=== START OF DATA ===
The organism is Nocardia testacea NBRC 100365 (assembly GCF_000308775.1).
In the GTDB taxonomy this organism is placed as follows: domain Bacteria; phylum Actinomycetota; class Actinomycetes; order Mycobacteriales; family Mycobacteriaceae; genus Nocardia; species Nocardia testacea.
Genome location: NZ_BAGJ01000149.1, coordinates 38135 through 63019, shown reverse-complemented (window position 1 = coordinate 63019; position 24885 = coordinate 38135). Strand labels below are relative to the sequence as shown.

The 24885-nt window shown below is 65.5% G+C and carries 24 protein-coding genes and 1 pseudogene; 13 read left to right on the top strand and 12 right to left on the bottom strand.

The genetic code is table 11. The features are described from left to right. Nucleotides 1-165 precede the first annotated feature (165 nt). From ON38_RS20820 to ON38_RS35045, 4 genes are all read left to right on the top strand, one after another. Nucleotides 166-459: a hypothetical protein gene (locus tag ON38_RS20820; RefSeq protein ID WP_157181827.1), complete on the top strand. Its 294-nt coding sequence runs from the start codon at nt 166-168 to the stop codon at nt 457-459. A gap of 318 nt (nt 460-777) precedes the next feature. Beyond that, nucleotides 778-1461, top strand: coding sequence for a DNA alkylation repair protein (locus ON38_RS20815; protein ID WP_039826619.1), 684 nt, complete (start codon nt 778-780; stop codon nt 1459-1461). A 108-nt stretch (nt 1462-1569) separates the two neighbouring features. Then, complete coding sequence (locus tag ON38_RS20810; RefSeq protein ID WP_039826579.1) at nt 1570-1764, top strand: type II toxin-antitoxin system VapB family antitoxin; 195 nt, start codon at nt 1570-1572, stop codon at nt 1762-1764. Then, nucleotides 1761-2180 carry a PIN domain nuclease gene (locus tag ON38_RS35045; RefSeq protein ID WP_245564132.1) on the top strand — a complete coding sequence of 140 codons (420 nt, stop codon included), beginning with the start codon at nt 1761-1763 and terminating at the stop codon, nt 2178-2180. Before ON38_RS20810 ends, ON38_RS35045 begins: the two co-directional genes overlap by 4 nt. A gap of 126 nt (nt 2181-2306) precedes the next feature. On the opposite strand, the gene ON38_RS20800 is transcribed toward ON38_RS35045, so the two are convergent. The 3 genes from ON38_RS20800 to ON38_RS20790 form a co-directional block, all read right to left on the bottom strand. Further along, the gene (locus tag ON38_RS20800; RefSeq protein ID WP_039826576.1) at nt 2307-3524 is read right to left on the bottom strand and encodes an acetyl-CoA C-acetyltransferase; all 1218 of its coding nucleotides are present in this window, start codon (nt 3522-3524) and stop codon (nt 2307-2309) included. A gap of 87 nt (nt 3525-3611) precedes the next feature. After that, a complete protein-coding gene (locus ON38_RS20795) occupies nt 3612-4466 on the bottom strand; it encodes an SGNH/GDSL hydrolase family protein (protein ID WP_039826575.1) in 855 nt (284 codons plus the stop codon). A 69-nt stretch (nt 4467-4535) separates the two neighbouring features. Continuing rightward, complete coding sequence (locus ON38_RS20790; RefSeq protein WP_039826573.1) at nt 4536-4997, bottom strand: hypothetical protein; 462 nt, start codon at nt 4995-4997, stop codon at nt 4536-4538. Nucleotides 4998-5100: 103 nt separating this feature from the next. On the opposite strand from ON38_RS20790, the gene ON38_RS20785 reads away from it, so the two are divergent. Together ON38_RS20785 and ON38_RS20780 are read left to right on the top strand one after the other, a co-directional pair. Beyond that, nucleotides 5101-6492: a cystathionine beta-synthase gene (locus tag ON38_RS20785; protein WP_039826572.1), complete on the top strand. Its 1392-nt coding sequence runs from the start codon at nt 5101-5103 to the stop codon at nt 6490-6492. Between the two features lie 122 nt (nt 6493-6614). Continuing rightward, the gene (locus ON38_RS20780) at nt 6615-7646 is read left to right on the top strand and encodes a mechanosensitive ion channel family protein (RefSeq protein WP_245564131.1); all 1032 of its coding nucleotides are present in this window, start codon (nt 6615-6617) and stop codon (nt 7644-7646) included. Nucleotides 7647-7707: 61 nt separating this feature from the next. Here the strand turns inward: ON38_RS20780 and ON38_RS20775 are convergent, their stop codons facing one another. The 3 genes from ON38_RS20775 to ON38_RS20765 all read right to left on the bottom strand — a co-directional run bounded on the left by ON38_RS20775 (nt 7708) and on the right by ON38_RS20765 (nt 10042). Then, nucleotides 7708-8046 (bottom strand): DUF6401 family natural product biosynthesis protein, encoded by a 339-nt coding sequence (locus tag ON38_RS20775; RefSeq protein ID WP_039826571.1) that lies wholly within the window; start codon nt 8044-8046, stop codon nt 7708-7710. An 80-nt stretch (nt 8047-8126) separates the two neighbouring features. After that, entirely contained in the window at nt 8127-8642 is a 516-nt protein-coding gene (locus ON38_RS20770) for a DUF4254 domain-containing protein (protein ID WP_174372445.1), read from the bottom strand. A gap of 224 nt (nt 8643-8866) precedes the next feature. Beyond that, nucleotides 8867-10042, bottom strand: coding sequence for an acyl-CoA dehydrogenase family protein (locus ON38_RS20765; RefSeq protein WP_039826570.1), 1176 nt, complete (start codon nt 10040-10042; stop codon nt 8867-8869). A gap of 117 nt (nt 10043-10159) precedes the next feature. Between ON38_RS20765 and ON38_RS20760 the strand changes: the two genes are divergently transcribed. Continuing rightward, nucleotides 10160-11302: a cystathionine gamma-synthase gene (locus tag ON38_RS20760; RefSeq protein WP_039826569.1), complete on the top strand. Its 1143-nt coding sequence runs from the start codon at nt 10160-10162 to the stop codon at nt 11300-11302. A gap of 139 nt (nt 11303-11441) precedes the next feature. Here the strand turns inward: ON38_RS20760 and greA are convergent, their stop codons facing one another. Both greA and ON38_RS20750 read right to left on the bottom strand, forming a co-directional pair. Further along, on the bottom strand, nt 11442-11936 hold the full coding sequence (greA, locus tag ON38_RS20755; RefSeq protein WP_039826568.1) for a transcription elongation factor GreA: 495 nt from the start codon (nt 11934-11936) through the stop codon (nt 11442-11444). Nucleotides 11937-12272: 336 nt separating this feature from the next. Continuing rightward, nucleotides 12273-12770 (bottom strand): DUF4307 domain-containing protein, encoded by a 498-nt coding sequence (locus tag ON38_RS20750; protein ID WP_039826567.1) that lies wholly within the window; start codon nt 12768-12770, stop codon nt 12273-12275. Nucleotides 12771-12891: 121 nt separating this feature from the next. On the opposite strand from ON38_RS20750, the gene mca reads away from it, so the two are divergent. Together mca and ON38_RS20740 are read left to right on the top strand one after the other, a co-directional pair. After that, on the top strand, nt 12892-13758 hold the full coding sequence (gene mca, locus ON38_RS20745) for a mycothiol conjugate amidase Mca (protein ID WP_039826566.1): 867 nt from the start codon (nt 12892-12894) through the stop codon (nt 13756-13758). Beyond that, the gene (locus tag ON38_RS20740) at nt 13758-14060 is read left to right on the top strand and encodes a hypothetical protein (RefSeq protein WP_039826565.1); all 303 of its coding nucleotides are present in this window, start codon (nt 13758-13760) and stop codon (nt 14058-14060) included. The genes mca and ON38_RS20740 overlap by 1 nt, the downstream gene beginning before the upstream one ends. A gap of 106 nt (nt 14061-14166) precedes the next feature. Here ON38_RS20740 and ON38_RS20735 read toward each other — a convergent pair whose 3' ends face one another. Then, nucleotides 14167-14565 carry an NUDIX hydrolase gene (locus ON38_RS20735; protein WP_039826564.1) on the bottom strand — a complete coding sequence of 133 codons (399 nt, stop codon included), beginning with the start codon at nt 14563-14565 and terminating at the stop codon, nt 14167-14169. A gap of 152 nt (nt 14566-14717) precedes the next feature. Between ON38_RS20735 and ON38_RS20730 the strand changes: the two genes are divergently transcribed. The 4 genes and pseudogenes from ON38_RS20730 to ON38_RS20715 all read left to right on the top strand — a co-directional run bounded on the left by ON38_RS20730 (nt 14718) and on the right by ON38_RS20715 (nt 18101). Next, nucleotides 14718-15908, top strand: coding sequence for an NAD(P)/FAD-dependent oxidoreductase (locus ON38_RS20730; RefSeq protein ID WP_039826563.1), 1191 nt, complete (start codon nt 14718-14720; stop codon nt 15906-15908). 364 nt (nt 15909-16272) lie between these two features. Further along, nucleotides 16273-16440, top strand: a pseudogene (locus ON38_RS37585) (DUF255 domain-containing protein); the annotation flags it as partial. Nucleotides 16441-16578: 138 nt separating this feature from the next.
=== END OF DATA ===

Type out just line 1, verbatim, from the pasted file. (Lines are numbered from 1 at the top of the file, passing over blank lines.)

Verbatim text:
The organism is Nocardia testacea NBRC 100365 (assembly GCF_000308775.1).